Case Studies

Canine Addison’s Disease

Stomach-Churning Chihuahua: Canine Addison's Disease


“The Case of the Stomach-Churning Chihuahua”

Atypical Addison’s Disease in an Atypical Dog

1. Referral:

‘Lexi’ is a 7-year old female spayed Chihuahua. She was seen by her primary care veterinarian for vomiting and innapetance. She was given an injection of Cerenia and sent home on famotidine. Within a few days, Lexi again became inappetant and developed vomiting and bloody diarrhea. In-house blood work revealed hypoalbuminemia of 1.9 g/dL (2.3 -4.0) and a mild hypoglycemia of 71 (74 – 143). Lexi was then referred to ASG.

2. Examination:

On initial presentation to the emergency service, Lexi was tachycardic (HR 150) with normal respiratory rate and effort. She was approximately 5-7% dehydrated and her blood pressure was 100mmHg. A PCV/TS was 55%/5.0, and her electrolytes and blood glucose were normal.

3. Diagnostics:

Lexi was transferred to the Internal Medicine specialty department. Overnight, Lexi became more hypoglycemic and hypotensive. She was started on 5% dextrose in her crystalloids and her blood pressure responded to the addition of a hetastarch CRI. Bloodwork to Antech revealed hypoalbuminemia 1.9 g/dL (2.7 – 4.4), hypoglycemia 65 mg/dL (70 – 138), and hypocholesterolemia 80 mg/dL (92 – 324). The CBC was within normal limits and an abdominal ultrasound was unremarkable.

4. Problem List:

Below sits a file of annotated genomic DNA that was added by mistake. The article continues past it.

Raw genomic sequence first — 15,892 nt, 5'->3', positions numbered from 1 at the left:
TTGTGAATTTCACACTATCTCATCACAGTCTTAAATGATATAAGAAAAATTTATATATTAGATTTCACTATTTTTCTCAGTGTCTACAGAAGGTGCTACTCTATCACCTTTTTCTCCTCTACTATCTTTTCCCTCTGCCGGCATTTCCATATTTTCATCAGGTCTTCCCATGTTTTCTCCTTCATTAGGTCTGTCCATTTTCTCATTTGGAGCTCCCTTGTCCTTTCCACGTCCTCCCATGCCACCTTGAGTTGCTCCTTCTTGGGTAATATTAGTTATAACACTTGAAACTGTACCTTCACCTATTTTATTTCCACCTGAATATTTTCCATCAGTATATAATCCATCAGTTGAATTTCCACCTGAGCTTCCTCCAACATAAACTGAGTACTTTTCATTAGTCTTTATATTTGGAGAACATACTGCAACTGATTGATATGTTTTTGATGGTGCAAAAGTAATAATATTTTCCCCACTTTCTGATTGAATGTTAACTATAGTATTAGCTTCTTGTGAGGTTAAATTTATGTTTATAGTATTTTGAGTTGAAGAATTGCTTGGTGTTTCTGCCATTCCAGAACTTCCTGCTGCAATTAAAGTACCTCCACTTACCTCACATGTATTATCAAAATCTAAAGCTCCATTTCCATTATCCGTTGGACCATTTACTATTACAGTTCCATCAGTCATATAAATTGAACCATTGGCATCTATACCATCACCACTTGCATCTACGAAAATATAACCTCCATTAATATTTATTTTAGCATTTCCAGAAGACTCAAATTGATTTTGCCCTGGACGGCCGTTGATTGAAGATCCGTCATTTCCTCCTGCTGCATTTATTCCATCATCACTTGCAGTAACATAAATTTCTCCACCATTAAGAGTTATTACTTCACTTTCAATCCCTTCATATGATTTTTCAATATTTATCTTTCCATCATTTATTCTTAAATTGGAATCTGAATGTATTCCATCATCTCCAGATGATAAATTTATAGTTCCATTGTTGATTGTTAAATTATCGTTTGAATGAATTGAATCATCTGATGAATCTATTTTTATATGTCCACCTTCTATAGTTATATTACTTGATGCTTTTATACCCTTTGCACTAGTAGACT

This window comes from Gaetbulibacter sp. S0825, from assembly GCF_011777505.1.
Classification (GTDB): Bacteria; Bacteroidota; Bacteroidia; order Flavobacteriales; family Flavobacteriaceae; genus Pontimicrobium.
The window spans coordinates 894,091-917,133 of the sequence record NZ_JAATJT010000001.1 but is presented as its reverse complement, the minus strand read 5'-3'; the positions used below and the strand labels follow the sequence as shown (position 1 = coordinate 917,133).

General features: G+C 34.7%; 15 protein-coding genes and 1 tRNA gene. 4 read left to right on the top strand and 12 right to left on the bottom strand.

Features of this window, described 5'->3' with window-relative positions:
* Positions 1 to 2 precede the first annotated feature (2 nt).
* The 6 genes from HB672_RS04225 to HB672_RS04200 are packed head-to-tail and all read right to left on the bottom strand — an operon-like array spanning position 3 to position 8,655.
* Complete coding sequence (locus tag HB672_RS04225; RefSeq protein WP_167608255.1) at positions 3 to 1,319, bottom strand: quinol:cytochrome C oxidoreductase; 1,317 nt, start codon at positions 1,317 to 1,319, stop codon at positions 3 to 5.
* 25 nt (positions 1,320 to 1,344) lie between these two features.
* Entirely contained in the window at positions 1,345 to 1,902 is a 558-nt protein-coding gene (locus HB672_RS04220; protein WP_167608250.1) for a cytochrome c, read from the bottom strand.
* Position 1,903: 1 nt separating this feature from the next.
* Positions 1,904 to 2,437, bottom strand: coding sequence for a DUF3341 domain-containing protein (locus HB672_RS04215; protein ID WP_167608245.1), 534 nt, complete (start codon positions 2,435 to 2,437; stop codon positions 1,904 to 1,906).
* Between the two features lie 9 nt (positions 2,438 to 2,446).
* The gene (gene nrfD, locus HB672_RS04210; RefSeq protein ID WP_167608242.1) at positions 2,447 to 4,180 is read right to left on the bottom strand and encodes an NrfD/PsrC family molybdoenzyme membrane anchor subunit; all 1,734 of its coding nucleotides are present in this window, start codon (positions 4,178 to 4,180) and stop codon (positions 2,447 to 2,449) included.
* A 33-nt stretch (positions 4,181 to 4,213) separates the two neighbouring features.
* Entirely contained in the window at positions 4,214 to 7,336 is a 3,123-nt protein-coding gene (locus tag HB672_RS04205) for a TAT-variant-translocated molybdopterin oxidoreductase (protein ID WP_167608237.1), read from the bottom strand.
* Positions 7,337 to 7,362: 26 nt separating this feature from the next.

1. Vomiting, hematochezia, inappetance
    2. Hypoalbuminemia
    3. Hypoglycemia
    4. Hypocholesterolemia

The main differentials for this included primary GI disease (e.g. inflammatory bowel disease), atypical Addison’s disease, and liver disease. An ACTH stimulation test, bile acids, and a fecal O & P were submitted. The bile acids and fecal came back normal. The ACTH stim revealed a pre of <0.7 and a post of <0.7, which is diagnostic for Addisons disease.

5. Discussion:

Addisons disease is classically defined as immune-mediated destruction of the adrenal gland leading to deficiencies in glucocorticoids and mineralocorticoids. Atypical Addisons is defined as a deficiency in glucocorticoids only. Lexi displayed many of the characteristic signs of glucocorticoid deficiency including gastrointestinal signs (vomiting, hematochezia, inappetance), hypoglycemia, hypoalbuminemia, hypocholesterolemia, and a lack of a stress leukogram. Because there is no deficiency of mineralocorticoids in Atypical Addisons disease, you will not see the electrolyte changes associated with typical Addison’s. Atypical Addison’s disease is an important differential for dogs presenting with this constellation of signs.

6. Recovery:

Lexi was started on dexamthasone 0.1 mg/kg q 12 hours and continued with supportive care.  Her blood glucose stabilized and her gastrointestinal signs resolved, and she was discharged on prednisone 0.5 mg/kg q12 hours. Lexi continues to do well and has been weaned down to 0.25 mg/kg po every other day.

by Emilie Chaplow, VMD
Diplomate American College of Veterinary Internal Medicine


*Photo of Chihuahua is not “Lexi.”

Animal Specialty Group

VMD, Diplomate American College of Veterinary Internal Medicine

Dr. Emilie Chaplow received her Veterinary Medical Doctor degree from the University of Pennsylvania in 2001, and became board certified in 2005. She is skilled in endoscopy, abdominal ultrasound, bone marrow aspirates, feeding tube placement (PEG and E-tube), CSF taps, joint taps, arterial blood gas, and numerous other areas of internal medicine.